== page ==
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Monday, 15 August 2011

BBC - biased against England and the English?

The Cross of St George forum has this excellent and thought provoking article:-

The BBC has form as a national censor

Many of us who support the creation of a separate parliament for the people of England are very conscious of the BBC's practice of ensuring that it is never properly discussed, and least of all by those who regard themselves as being English. Indeed, the BBC has 'form' as a censor of important (we would maintain vital) issues.

Some seventy five years ago, during the second half of the 1930s, the BBC deliberately prevented Mr Winston Churchill MP (as he was then) from broadcasting his concerns about the threat posed by the Nazi regime in Germany which, under Hitler, was rapidly re-arming. This was in marked contrast with the 'appeasement', money-saving policies being pursued by the Conservatives under Stanley Baldwin with Neville Chamberlain as Chancellor of the Exchequer during a period of economic and social depression.
Many readers here will recognise similarities with the current scenario.

The shabby, undemocratic treatment of Churchill is recorded by William Manchester in his book "The Caged Lion" [first published in 1988 by Michael Joseph Ltd]. Mr Manchester recorded:"Public issues had been discussed over the BBC [then it was radio only] , and earlier in the decade Winston had managed to get a word in now and then, but as the crises mounted on the Continent and tensions increased, Reith screened participants in debates approving only those who presented bland views, offending no listeners, particularly those occupying the front bench in the House of Commons." This then was the state of British democracy! We now know the extent that factual information was manipulated (largely by important facts being omitted) in the matter of the Abdication where, by reason of his unwise positioning, Churchill had lost much credibility in the eyes of the British political establishment. [A similar charge may be levelled at Churchill about the question of India's self-determination.]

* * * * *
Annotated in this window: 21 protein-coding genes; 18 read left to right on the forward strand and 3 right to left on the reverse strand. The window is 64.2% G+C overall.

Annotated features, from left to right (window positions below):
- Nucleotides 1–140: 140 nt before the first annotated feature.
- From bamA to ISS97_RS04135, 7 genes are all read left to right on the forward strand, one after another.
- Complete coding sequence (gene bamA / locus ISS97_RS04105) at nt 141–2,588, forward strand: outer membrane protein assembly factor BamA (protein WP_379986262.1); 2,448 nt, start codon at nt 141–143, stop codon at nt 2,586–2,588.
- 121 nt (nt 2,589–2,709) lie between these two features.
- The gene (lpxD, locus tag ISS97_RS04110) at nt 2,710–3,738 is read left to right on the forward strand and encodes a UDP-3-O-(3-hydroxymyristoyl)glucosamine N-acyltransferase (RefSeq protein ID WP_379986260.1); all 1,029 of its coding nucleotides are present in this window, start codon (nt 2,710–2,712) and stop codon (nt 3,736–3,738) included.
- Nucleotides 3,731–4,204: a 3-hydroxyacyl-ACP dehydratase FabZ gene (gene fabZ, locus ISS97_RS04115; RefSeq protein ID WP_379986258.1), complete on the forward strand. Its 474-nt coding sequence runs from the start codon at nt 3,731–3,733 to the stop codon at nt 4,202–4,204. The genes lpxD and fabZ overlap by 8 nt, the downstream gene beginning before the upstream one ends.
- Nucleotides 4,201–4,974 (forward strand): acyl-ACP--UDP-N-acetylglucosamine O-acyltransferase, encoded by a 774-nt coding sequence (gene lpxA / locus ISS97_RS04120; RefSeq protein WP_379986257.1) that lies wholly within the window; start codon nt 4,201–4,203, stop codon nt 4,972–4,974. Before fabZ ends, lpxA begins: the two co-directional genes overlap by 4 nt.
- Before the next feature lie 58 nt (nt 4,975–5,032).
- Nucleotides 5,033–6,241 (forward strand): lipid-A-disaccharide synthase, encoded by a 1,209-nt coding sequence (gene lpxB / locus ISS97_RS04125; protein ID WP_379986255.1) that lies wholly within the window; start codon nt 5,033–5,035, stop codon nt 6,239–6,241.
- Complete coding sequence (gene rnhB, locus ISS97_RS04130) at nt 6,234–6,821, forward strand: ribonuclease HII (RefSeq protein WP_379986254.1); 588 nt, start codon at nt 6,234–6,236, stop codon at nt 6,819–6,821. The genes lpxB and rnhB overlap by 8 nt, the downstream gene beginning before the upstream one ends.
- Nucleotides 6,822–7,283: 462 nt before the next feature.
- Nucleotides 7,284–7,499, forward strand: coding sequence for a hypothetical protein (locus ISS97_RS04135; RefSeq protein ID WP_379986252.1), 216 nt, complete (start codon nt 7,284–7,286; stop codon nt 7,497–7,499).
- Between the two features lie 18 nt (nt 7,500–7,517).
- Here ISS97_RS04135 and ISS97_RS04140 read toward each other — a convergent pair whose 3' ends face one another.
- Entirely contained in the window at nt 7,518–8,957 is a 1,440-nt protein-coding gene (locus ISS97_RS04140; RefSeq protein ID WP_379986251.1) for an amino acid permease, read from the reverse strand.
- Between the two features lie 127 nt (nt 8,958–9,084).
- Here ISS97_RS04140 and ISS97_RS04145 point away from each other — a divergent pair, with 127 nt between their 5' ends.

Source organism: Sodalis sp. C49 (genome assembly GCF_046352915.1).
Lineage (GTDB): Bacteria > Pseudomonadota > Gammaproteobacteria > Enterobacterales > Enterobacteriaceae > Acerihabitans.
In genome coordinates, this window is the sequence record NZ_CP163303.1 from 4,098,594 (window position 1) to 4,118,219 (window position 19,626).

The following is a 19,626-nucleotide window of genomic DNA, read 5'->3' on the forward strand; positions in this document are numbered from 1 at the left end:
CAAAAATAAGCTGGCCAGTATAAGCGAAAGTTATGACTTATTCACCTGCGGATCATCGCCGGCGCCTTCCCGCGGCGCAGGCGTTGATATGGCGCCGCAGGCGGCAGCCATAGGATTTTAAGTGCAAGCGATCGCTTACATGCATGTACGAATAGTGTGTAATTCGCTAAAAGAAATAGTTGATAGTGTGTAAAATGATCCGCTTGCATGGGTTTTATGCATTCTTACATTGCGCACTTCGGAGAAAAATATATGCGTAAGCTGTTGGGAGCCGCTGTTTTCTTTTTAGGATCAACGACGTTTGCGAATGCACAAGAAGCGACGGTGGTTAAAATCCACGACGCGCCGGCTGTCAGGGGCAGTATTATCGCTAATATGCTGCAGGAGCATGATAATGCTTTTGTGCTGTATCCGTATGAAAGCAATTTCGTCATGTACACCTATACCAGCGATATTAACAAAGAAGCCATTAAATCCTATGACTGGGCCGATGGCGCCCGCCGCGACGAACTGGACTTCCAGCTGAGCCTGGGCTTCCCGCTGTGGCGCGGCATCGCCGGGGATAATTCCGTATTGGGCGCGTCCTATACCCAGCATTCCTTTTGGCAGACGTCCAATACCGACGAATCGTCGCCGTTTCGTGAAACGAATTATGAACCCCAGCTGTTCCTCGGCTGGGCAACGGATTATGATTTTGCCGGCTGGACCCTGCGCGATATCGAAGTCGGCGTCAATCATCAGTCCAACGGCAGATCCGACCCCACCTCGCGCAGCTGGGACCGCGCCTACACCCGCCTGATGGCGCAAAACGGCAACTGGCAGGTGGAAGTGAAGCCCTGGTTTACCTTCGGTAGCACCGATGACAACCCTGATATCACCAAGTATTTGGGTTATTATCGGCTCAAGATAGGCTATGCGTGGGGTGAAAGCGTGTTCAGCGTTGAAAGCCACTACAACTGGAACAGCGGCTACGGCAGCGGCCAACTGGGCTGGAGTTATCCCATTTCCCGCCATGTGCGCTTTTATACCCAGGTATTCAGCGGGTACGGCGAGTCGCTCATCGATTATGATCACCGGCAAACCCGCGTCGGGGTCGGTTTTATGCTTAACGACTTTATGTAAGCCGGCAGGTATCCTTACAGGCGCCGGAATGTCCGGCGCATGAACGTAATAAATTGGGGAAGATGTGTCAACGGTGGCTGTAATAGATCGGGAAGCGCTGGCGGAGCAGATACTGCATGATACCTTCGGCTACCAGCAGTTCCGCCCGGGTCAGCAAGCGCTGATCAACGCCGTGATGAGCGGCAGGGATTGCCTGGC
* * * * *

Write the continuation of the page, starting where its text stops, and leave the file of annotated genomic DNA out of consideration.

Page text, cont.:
As already mentioned, another similarity with the present is the BBC's deliberate but undeclared policy of suppressing proper debate of a fair constitutional settlement for England and her people no less than that enjoyed in Scotland. Indeed, England with her population accounting for 84% [and increasing] of the UK's population has a much greater claim to increased self-determination than any other part of the UK.

As someone taking a keen interest in this subject, I am not aware of a single occasion, either on radio or television, in which even parity of openly declared English patriots were present in debates or discussions about England or the UK's constitutional issues. Too often, Scottish and other non-English participants have predominated. Too often, such discussions have been diverted into questions about English or British identity, neither of which were in evidence when the Blair Government was bent on granting devolved powers to Scotland and, to a much lesser extent, Wales.

Just as that great Englishman Churchill was able to prevail over the BBC (and Hitler), all true English people must persist with their demands for an English Parliament and, with it, create a refreshed and resurgent English nationhood and sense of national identity which prevails over the BBC and which extracts itself from the cloying tentacles of the European Union. The case for an English Parliament and with it the creation of an English Broadcasting Corporation becomes increasingly powerful. A UK which refuses to recognise England and English identity seems doomed.

There are some of us who believe that, had a more conscious awareness of English national identity been nurtured (rather than suppressed under an imposed Britishness), far fewer would have participated in the recent riots in England's cities which are now being unjustly attributed to the English.

1 comment:

  1. The soul of any nation is its language. Unlike the French and the Welsh, the English do not have their own language. The language we use is not English, but 'Eng-glob', English as a global language. New English must replace 'Eng-glob' in England